Iran, Iraq to Shut Down Camp Ashraf
By Siavosh Ghazi
Agence France Presse
25 June 2011
TEHRAN — Iran and Iraq have formed a joint committee with the Red Cross to shut down Camp Ashraf in Iraq which houses thousands of outlawed Iranian opponents, Iraqi President Jalal Talabani said on Saturday.
"The camp will be shut down by the end of this year," Talabani said on the sidelines of a counter-terrorism summit in Tehran, the official IRNA news agency reported.
"For this, a tripartite committee has been set up by Iraq, Iran and the International Red Cross to make decisions and follow up on necessary measures to shut down the camp of this terrorist group," IRNA quoted him as saying.
The People's Mujahedeen established Camp Ashraf in the 1980s—when now-executed Iraqi dictator Saddam Hussein's regime was at war with Iran—as a base from which to launch military action against the Islamic republic.
Camp Ashraf is now home to around 3,400 people.
The People's Mujahedeen, which describes itself as both left-wing and Islamic, opposed the shah of Iran and now seeks to oust the clerical regime that took power in Tehran in the 1979 revolution.
Iranian intelligence minister Heydar Moslehi said the Mujahedeen was on the verge of "collapse," and added that his agencies were taking "measures" to speed up the process, the Mehr news agency reported.
"On this issue, (the intelligence apparatus) have had discussions with officials in Iraq to resolve the future of the camp Ashraf as soon as possible," Moslehi said, also speaking on the sidelines of the summit.
But he also extended an olive branch to Mujahedeen members who part ways with the group.
"Islamic leniency awaits those members of this terrorist group who leave it or escape Camp Ashraf and return to the arms of the Islamic republic of Iran's regime," Moslehi said.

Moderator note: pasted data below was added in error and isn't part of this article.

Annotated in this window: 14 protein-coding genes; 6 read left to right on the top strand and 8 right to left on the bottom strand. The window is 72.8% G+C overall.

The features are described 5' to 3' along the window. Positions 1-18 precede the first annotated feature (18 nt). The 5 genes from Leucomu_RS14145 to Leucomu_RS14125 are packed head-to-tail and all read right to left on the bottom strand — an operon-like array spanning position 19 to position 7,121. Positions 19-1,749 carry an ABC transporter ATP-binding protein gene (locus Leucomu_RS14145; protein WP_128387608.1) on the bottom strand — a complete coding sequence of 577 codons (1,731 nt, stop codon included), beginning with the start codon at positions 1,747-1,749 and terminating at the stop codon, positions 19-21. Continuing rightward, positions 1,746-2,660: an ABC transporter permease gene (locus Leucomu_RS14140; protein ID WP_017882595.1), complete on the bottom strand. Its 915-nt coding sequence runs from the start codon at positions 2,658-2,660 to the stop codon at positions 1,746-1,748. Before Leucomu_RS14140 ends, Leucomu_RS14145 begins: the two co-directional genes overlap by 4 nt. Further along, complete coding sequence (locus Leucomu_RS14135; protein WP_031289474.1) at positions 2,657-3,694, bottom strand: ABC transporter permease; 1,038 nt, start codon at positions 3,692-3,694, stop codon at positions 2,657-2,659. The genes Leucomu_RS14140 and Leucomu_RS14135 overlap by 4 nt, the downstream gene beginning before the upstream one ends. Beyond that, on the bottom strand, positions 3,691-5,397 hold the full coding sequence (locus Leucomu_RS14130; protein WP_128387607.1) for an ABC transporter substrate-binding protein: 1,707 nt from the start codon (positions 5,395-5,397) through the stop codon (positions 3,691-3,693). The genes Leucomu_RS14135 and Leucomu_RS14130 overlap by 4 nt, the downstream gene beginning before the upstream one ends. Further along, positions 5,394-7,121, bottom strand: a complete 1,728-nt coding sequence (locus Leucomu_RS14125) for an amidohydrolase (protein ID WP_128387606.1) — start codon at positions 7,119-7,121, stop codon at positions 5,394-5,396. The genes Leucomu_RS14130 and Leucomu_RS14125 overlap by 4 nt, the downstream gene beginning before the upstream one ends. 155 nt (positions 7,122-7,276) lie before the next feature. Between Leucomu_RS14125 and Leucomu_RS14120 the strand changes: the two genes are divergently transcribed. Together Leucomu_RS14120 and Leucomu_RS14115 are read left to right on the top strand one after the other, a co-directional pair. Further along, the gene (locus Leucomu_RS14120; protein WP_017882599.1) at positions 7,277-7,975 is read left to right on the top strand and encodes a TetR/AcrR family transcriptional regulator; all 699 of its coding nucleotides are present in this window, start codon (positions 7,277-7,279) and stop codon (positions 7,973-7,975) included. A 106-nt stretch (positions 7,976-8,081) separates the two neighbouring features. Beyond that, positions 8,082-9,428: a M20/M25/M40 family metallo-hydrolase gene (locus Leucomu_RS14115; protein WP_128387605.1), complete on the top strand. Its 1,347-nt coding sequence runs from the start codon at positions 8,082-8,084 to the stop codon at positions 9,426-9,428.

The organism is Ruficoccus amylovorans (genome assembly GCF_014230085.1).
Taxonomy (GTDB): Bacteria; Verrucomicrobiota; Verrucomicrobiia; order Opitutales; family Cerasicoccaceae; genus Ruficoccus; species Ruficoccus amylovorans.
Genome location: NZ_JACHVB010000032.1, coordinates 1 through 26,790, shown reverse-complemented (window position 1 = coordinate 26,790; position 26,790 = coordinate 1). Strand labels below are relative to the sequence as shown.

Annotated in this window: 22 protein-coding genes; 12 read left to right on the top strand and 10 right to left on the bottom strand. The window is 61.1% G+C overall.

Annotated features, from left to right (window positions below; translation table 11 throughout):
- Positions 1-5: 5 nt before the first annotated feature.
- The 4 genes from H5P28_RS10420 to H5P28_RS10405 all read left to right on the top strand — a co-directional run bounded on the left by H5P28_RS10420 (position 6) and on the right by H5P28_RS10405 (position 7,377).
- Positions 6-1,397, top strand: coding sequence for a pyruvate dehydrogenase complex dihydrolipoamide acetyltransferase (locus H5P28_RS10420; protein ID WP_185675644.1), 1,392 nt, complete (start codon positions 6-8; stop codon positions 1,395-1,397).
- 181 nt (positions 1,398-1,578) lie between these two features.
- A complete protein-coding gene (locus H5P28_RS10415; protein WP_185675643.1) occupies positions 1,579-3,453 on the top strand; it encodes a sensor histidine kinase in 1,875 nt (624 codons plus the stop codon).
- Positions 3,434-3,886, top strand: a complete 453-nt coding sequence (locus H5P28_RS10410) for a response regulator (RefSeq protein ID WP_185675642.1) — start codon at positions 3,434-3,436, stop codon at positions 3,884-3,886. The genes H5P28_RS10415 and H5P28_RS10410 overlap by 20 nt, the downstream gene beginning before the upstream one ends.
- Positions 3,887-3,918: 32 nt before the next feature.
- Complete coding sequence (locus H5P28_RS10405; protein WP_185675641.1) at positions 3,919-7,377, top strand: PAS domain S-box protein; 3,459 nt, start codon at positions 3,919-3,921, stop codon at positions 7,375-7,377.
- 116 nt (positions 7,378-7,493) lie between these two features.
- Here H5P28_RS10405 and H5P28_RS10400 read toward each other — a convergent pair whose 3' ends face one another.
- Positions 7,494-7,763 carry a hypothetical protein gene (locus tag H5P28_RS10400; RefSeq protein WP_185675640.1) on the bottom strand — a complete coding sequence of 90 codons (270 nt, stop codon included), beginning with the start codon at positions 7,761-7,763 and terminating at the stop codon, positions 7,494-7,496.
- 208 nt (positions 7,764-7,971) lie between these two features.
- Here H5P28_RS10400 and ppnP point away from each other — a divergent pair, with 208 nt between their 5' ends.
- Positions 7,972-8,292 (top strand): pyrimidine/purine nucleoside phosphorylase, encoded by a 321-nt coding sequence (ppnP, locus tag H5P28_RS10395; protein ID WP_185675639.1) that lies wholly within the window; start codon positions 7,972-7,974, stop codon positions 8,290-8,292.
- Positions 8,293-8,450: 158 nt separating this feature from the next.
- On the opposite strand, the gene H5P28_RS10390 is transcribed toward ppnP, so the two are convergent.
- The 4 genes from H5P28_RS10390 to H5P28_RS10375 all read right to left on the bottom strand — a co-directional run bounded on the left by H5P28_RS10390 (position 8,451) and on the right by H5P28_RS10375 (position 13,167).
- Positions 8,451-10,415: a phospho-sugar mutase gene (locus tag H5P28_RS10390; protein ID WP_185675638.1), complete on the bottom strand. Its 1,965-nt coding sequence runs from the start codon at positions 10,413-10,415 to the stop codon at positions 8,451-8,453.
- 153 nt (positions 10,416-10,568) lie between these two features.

Iraqi Foreign Minister Hoshyar Zebari had proposed during a Tuesday visit to Tehran the formation of a tripartite committee to "resolve the issues of Camp Ashraf."
"We have asked international organisations and European parliaments to encourage the (group's) members to leave Iraq, and to facilitate (the movement of) those members who seek to go to those countries," Zebari said.
The announcement was met with a "vigorous" condemnation by the National Council of Resistance of Iran, the broad grouping that includes the People's Mujahedeen.
The NCRI said allowing Iran to "interfere in the issue of Ashraf is a red line that should not be crossed," and urged the International Committee of the Red Cross "not to lose credibility by participating in this plan of repression."
"The UN and the US government must take responsibility to protect the unarmed and defenceless people at Ashraf, and they will be held responsible for any attack that will target them," the NCRI warned in a statement.
Camp Ashraf has become a mounting problem for the Iraqi authorities since US forces transferred security for the camp in January 2009, and amid pressure from Tehran to hand over the members of the militant group.
On April 8, Iraqi security forces carried out a deadly raid on the camp, killing 34 members of the group.